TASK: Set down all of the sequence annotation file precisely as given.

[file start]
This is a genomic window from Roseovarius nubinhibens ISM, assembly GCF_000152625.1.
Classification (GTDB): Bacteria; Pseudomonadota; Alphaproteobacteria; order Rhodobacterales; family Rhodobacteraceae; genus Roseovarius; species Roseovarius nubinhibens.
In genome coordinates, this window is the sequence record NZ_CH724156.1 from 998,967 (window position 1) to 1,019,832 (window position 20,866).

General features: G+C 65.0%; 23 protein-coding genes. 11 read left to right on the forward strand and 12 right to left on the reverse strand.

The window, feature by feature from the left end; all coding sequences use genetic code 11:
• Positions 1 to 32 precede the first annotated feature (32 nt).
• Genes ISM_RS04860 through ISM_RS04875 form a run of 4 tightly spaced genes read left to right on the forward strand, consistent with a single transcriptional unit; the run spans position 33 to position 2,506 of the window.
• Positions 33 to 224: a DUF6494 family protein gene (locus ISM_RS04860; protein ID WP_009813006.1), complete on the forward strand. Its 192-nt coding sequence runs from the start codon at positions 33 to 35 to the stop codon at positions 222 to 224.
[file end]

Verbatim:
This is a genomic window from Roseovarius nubinhibens ISM, assembly GCF_000152625.1.
Classification (GTDB): Bacteria; Pseudomonadota; Alphaproteobacteria; order Rhodobacterales; family Rhodobacteraceae; genus Roseovarius; species Roseovarius nubinhibens.
In genome coordinates, this window is the sequence record NZ_CH724156.1 from 998,967 (window position 1) to 1,019,832 (window position 20,866).

General features: G+C 65.0%; 23 protein-coding genes. 11 read left to right on the forward strand and 12 right to left on the reverse strand.

The window, feature by feature from the left end; all coding sequences use genetic code 11:
• Positions 1 to 32 precede the first annotated feature (32 nt).
• Genes ISM_RS04860 through ISM_RS04875 form a run of 4 tightly spaced genes read left to right on the forward strand, consistent with a single transcriptional unit; the run spans position 33 to position 2,506 of the window.
• Positions 33 to 224: a DUF6494 family protein gene (locus ISM_RS04860; protein ID WP_009813006.1), complete on the forward strand. Its 192-nt coding sequence runs from the start codon at positions 33 to 35 to the stop codon at positions 222 to 224.